Early Friday, three mowers rattled across an Edson, Alta., hayfield and cut a diamond into the bristles.
“It’s the whole Field of Dreams idea — you make it, they’ll come,” said Mark Maris, who directed the effort. “So we started mowing.”
Within hours, tents and trailers surrounded the lot.
Maris transformed a section of his family’s acreage into a softball diamond after the Edson Kinsmen club cancelled its traditional summertime slo-pitch tournament.
The club dissolved in August after filing for bankruptcy, ending the decades-old competition.
“The whole town is missing this event,” said Maris, who found out about the cancellation Monday.
“It’s not just the tournament that gets cancelled, it’s the fun weekend and the get-together of all these kids that have been playing for so many years.”
Ninety teams had signed up for the 2017 tournament. In its prime, the event boasted thousands of competitors from across Canada.
Community steps up
Maris and his family invited four teams to their acreage, about 200 kilometres west of Edmonton.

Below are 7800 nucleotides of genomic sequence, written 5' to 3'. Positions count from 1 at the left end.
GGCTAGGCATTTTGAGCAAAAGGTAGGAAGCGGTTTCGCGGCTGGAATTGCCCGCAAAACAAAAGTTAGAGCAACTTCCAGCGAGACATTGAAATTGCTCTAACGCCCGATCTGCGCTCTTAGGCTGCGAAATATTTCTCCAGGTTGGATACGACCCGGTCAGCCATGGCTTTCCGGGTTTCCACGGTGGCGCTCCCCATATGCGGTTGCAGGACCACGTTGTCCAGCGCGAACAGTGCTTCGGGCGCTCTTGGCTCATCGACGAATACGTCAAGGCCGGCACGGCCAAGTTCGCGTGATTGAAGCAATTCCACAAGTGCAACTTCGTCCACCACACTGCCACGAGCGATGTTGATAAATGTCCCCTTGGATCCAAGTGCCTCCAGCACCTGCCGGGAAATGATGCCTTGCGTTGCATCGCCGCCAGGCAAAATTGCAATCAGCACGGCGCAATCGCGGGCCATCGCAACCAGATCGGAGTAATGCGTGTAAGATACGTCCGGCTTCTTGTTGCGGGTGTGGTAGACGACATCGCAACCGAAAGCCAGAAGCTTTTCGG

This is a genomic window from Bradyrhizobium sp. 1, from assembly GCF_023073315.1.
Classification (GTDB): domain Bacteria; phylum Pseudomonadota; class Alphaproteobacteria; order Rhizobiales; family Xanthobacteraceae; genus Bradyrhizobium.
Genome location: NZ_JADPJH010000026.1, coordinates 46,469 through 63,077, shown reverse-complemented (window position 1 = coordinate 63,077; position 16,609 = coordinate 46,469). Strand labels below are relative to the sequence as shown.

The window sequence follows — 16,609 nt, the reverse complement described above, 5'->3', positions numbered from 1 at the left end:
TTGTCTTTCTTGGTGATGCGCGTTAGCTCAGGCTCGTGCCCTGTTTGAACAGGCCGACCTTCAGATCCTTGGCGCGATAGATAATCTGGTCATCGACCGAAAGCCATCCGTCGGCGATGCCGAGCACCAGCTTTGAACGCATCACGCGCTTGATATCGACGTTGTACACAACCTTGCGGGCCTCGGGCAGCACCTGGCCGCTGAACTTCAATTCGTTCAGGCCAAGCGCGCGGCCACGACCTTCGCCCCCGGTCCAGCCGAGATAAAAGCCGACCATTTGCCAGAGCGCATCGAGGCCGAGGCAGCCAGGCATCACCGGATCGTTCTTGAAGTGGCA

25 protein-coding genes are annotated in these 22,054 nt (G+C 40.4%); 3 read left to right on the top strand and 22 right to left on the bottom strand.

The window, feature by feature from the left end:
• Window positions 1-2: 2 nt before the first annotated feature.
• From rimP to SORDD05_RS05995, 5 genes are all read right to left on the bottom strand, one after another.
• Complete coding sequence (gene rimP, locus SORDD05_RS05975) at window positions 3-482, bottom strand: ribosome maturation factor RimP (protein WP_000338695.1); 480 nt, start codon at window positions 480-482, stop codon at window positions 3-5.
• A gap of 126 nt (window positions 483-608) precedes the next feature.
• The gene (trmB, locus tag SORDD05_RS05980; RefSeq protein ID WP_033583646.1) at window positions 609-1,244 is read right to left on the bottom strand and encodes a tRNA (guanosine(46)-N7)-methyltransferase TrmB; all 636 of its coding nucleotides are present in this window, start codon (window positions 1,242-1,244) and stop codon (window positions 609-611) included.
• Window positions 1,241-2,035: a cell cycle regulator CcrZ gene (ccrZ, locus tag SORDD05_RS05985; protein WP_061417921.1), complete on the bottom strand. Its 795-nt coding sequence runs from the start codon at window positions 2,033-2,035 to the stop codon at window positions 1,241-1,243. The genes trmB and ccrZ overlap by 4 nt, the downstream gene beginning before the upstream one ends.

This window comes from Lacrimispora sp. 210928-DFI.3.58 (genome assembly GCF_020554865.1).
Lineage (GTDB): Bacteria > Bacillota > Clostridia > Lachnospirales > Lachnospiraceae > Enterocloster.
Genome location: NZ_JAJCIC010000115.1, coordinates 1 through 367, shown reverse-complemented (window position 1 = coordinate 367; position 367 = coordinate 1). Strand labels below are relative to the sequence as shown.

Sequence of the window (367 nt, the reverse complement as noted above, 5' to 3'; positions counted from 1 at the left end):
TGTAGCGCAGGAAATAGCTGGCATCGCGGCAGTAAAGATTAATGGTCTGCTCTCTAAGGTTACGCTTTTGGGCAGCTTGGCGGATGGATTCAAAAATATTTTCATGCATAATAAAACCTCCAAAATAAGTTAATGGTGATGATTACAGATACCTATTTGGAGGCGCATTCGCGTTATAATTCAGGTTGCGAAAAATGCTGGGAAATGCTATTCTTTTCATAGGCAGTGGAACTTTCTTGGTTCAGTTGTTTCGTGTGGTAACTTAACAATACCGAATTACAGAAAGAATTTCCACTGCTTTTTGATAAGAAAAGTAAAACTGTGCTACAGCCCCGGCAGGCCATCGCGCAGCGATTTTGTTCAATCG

A rough-mown hayfield served as a campground for their impromptu three-day tournament, which ended Sunday.
The community also stepped up to the plate, Maris said. Business owners donated equipment and food or offered discounts to slo-pitch players.
Another group of locals hosted 16 teams in Marlboro, a hamlet 25 kilometres west of Edson.
“It says a lot about Edson,” Maris said.
“People stepped up because it was a shock and they know what kind of disappointment that is for the youngsters that wanted to be part of the tournament.”
‘A culture in Edson’
Maris remembers playing slo-pitch with his high-school sweetheart 37 years ago, when the Edson Kinsmen club launched its first tournament.
The couple now has three sons, who had registered in the 2017 event.
“We’ve been playing in this tournament forever,” Maris said.
“Now that my three boys are all old enough to be a part of it, I didn’t want them to miss out.”
“It’s become a culture in Edson,” he added. “It’s just what we’re used to.”
His family’s tournament was a home run with competitors, Maris said.
“It’s as much about playing ball as it is about all getting together around the fire pit after and hootin’ and hollerin’.”
Maris hasn’t ruled out hosting another grassroots tournament in 2018, but said he’s convinced another club will take over Edson’s ball-game legacy.
“It’ll come back to life,” he said. “It definitely won’t go away.”